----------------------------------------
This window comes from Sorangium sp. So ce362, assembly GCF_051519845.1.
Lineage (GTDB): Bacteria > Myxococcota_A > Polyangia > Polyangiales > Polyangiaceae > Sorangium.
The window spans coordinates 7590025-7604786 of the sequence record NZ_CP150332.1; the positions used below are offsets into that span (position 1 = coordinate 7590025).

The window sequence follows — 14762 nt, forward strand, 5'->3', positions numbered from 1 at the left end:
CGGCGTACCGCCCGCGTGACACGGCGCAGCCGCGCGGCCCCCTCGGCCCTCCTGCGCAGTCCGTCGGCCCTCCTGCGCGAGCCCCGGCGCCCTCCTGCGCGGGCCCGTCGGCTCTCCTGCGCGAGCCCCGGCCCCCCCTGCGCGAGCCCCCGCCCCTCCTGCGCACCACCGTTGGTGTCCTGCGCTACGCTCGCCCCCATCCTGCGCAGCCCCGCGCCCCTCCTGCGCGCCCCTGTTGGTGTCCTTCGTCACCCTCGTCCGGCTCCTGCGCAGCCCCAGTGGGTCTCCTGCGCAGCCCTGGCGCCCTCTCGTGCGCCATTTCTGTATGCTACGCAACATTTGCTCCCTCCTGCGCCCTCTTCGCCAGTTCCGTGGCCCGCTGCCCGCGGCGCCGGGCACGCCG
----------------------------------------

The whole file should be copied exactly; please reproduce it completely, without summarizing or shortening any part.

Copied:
This window comes from Sorangium sp. So ce362, assembly GCF_051519845.1.
Lineage (GTDB): Bacteria > Myxococcota_A > Polyangia > Polyangiales > Polyangiaceae > Sorangium.
The window spans coordinates 7590025-7604786 of the sequence record NZ_CP150332.1; the positions used below are offsets into that span (position 1 = coordinate 7590025).

The window sequence follows — 14762 nt, forward strand, 5'->3', positions numbered from 1 at the left end:
CGGCGTACCGCCCGCGTGACACGGCGCAGCCGCGCGGCCCCCTCGGCCCTCCTGCGCAGTCCGTCGGCCCTCCTGCGCGAGCCCCGGCGCCCTCCTGCGCGGGCCCGTCGGCTCTCCTGCGCGAGCCCCGGCCCCCCCTGCGCGAGCCCCCGCCCCTCCTGCGCACCACCGTTGGTGTCCTGCGCTACGCTCGCCCCCATCCTGCGCAGCCCCGCGCCCCTCCTGCGCGCCCCTGTTGGTGTCCTTCGTCACCCTCGTCCGGCTCCTGCGCAGCCCCAGTGGGTCTCCTGCGCAGCCCTGGCGCCCTCTCGTGCGCCATTTCTGTATGCTACGCAACATTTGCTCCCTCCTGCGCCCTCTTCGCCAGTTCCGTGGCCCGCTGCCCGCGGCGCCGGGCACGCCG